HTML5 is done, but two groups still wrestle over Web’s future

The following blog is an excerpt from the article ‘HTML5 is done, but two groups still wrestle over Web’s future’ by   

The World Wide Web Consortium finishes an update to this seminal Internet technology, but with two organizations in charge of the same Web standard, charting the Web’s future is a mess.

After a nearly 15-year gap, the World Wide Web Consortium said Tuesday it’s done standardizing the new version 5 of HTML, one of the two fundamental technologies that makes the Web work.

But while HTML5 is finished, a tug-of-war over how to set such standards — and therefore how to chart the future of the Web — is far from over. That’s because a second organization, the Web Hypertext Applications Technology Working Group, is also in charge of HTML, and a rift between the two appears to be widening instead of closing.

The tension between the W3C and the WHATWG has been present for years, but it’s got new consequences now: anything that slows the improvement of the Web means programmers are more likely to devote their energies to writing apps for smartphones and tablets running on Apple’s iOS and Google’s Android operating systems instead of HTML5. When making their mobile operating systems, Google and Apple aren’t held back by the slower consensus-building processes used to make industry standards like HTML appeal to the broadest range of parties.

The Web isn’t dying, but slow development lets the world of mobile apps claim the initiative. The Web’s accomplishments — a computing system bigger than any one company working on it, and one with an impressive reach across the computing industry — diminish as its shortcomings rise to prominence.

In the meantime, the Web world must adjust to the differences between the two camps. The W3C, with a broader range of participants, uses a formally structured, deliberate, drawn-out process in which a series of drafts gradually become final standards released relatively infrequently. The WHATWG, born of browser makers’ cooperation when the W3C spurned their desire to improve HTML, produces a “living document” that’s continuously updated with the latest features and bug fixes. Where the W3C’s standard is fixed and stable, the WHATWG’s is fluid.

“It’s absolutely right that those different interest groups slug it out,” said Bruce Lawson, co-author of a book on HTML5 and an open standards advocate with browser maker Opera Software. “The Web is the biggest platform we’ve ever had. Therefore, it has more constituencies and competing interests than we’ve ever seen.”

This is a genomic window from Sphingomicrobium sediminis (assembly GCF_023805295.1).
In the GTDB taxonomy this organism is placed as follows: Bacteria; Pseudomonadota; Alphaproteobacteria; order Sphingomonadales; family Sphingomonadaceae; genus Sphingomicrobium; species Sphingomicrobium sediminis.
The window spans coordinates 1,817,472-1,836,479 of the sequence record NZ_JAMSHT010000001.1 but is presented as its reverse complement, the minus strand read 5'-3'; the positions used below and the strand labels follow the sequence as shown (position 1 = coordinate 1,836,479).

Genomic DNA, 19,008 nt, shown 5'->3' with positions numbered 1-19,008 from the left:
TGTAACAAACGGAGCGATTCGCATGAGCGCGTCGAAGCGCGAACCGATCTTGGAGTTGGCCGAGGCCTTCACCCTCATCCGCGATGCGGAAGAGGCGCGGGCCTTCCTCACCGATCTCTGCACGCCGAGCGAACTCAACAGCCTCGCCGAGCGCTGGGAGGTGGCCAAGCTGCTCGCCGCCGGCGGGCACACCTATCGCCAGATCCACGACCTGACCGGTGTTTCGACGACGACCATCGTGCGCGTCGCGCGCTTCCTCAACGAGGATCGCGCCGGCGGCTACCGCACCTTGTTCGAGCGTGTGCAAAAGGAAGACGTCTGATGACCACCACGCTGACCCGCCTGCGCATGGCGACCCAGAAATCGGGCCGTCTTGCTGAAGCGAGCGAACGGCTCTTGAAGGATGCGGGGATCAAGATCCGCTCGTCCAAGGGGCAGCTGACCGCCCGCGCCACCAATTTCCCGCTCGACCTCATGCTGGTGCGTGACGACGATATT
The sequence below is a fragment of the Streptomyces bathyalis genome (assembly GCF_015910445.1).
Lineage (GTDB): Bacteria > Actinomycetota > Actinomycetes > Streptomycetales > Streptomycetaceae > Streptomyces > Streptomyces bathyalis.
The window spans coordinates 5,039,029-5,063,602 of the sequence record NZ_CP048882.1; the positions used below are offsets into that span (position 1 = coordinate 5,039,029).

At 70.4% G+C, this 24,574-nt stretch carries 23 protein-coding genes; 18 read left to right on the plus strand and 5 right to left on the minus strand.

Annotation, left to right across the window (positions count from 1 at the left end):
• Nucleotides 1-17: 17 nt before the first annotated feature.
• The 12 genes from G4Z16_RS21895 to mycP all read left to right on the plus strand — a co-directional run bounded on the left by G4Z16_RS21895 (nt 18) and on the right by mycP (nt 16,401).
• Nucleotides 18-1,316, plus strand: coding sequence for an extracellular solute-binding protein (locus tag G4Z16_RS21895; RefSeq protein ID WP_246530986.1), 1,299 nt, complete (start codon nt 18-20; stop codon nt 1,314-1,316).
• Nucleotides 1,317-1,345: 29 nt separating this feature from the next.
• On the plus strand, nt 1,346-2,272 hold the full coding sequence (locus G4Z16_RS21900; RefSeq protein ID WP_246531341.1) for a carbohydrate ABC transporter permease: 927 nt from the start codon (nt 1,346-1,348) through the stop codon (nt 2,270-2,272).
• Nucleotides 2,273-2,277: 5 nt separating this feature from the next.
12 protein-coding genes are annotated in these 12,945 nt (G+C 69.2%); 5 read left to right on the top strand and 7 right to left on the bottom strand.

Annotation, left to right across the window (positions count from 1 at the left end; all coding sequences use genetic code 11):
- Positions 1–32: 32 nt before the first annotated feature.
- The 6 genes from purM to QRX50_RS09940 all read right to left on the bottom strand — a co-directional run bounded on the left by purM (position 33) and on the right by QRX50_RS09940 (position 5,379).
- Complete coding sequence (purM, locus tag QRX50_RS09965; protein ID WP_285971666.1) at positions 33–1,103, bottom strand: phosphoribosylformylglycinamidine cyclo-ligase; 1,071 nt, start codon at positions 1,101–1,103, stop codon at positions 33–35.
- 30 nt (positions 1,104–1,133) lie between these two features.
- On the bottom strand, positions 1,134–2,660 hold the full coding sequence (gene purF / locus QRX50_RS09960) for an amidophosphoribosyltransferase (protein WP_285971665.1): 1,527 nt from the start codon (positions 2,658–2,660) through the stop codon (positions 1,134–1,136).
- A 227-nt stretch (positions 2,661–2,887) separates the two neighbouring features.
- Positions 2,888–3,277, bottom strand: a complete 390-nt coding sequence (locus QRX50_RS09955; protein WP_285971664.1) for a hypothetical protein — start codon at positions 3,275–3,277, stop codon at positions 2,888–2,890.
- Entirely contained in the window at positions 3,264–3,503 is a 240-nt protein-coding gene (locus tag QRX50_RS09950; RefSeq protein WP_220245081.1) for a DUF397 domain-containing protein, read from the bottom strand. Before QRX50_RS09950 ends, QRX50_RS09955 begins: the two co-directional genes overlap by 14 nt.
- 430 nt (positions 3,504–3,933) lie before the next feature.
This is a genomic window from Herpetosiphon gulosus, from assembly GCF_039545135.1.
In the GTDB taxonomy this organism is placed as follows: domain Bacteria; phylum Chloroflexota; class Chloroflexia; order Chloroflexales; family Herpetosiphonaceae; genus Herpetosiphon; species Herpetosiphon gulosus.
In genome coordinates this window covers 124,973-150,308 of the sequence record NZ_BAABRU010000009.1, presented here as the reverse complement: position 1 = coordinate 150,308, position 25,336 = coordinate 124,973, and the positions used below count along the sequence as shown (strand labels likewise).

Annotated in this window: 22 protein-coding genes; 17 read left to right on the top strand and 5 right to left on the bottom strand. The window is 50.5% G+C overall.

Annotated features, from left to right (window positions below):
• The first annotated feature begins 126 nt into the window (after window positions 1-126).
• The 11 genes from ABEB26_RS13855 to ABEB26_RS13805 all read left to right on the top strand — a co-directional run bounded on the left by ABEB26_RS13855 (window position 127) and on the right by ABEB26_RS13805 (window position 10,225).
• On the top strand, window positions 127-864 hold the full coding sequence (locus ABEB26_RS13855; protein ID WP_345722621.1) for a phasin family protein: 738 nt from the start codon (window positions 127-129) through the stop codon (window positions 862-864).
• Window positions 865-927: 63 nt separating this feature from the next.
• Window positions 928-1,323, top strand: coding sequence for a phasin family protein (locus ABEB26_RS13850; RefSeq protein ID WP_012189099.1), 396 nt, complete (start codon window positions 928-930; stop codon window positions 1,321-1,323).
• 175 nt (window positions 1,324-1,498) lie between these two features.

W3C: The Web will win

W3C Chief Executive Jeff Jaffe acknowledges that the mobile app world is attracting a lot of developer interest. But in his view, the Web will prevail in the long run because it can span so many devices.

“There’s plenty of time for us to catch up,” Jaffe said. “The power and promise of interoperability across platforms is extraordinarily powerful. The mobile app was just the for the phone, but now it’s not. It’s going to be the e-book reader, the automobile, the TV. And all the sudden, the promise of interoperability is going to become even more important than when it was just the phone.”

To that end, Jaffe posted a blog earlier this month on application foundations. It calls for improvements in eight areas to make Web technologies more competitive with Android and iOS when it’s time for developers to write apps.

“What I’m trying to do is change the culture of the Web community to also think about what the developers need,” Jaffe said — not just nuts and bolts but functions like security, payments and tools that work even if a device isn’t connected to the Net.

Redmonk analyst Stephen O’Grady, who follows programmer issues, agrees that life is too hard for Web developers. “Native development” — writing apps for a specific operating system rather than for a Web browser on all operating systems — “is much more straightforward.”

Jaffe hopes to tackle these future standards issues this week in Santa Clara, Calif., at the W3C’s annual Technical Plenary Advisory Committee (TPAC) conference. Alex Russell — a Google employee who’s trying to improve the W3C through work on its Technical Architecture Group (TAG) — said TPAC also is a place to wrestle with the conflict around the best way to make standards.

“I think anyone trying to understand how screwed up this situation is really should come to W3C’s TPAC,” Russell said. “All of the agitators…will be there.”

HTML5 and W3C’s patent protections

For the W3C, the release of the final version of HTML5 — a step formally called a “recommendation” — is immensely significant. The nonprofit group was founded precisely to do such work, but the last version it released — HTML 4.01 — came in December 1999. The biggest change for average users of the Web, far and away, is video that becomes as ordinary as text and still images were before. That helps free the Web from browser plugins like Adobe Systems’ Flash Player that extend browser abilities but which also open them to new security and performance risks.


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